• Kingdom and Ireland, which included the removal of the Data/Picard conversation.

  • As of 2109, it has still never been shown in its entirety on the Emerald Isle.

  • Star Trek's habit of drawing on real life sometimes even dips into medical mysteries

  • of the past in order to flesh out a character or just add some depth to a story line.

  • One such example is the similarity between the memory condition suffered by Captain Archer

  • in the Enterprise episode "Twilight" and the story of a real-life medical case from 1953.

  • In the show, Archer suffers from a disorder caused by parasites that live in non-linear

  • time, which causes all new memories to fade within a few hours.

  • "They haven't caused any tissue damage, but they're impairing certain synaptic functions.

  • They're preventing you from forming new long-term memories."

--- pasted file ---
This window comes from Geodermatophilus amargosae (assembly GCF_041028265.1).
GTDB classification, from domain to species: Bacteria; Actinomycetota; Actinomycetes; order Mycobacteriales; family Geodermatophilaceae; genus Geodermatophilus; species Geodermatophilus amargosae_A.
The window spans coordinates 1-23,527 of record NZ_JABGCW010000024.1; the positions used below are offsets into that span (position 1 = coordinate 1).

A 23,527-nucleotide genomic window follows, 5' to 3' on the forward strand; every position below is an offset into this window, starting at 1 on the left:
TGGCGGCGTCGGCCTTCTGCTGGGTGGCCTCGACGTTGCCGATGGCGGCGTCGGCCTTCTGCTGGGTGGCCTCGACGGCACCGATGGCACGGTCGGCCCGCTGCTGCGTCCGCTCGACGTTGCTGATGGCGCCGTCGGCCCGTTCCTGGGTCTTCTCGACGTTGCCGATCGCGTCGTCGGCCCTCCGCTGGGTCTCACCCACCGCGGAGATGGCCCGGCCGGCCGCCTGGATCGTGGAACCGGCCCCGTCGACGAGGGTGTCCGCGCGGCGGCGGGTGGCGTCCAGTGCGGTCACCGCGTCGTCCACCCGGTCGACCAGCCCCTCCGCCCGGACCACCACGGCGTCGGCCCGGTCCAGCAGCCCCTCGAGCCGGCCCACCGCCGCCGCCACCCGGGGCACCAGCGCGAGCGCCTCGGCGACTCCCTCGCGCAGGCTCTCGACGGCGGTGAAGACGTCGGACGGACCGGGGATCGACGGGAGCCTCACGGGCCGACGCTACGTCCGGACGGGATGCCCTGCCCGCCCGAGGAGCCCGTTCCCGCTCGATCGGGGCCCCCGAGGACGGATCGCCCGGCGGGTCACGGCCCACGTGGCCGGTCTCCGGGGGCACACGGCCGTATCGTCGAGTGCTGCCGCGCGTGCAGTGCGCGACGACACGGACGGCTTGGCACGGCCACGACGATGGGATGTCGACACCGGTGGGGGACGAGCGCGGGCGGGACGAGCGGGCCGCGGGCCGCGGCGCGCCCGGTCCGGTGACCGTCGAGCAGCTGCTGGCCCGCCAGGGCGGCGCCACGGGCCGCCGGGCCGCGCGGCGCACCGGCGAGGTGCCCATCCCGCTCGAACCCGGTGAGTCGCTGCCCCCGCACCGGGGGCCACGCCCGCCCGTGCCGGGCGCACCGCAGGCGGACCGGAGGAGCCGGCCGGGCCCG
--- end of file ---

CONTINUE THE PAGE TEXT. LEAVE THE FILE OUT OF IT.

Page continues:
• The storyline seems to be based on the case of Henry Molaison, a 27-year-old assembly

  • worker who suffered from severe epilepsy.

  • Molaison underwent brain surgery to remove his hippocampus, and his seizures stopped.

  • But he also lost the ability to form new memories.

  • Molaison could remember some things from the past but nothing from the moment he emerged

  • from the surgery.

  • In the Deep Space Nine episode "Far Beyond the Stars," Sisko is given vision by a bunch

  • of mysterious wormhole aliens.

  • In the vision, he's living in 1950s Harlem, working as a sci-fi writer.

  • During his time in his dream, he deals with racist publishers who refuse to publish his

  • story on the grounds that it has a black protagonist, and he encounters various characters who look

  • an awful lot like his crewmates back home.

  • Fortunately, the episode is blissfully free from ruby slippers and talking scarecrows.

  • "But it wasn't a dream."

  • It seems likely that the episode was inspired by the Comics Code Authority's 1956 decision

  • to disallow the publication of an Entertaining Comics story titled "Judgement Day," which

  • featured a black protagonist.

  • Judge Charles Murphy said outright that he wouldn't approve the story if it had a black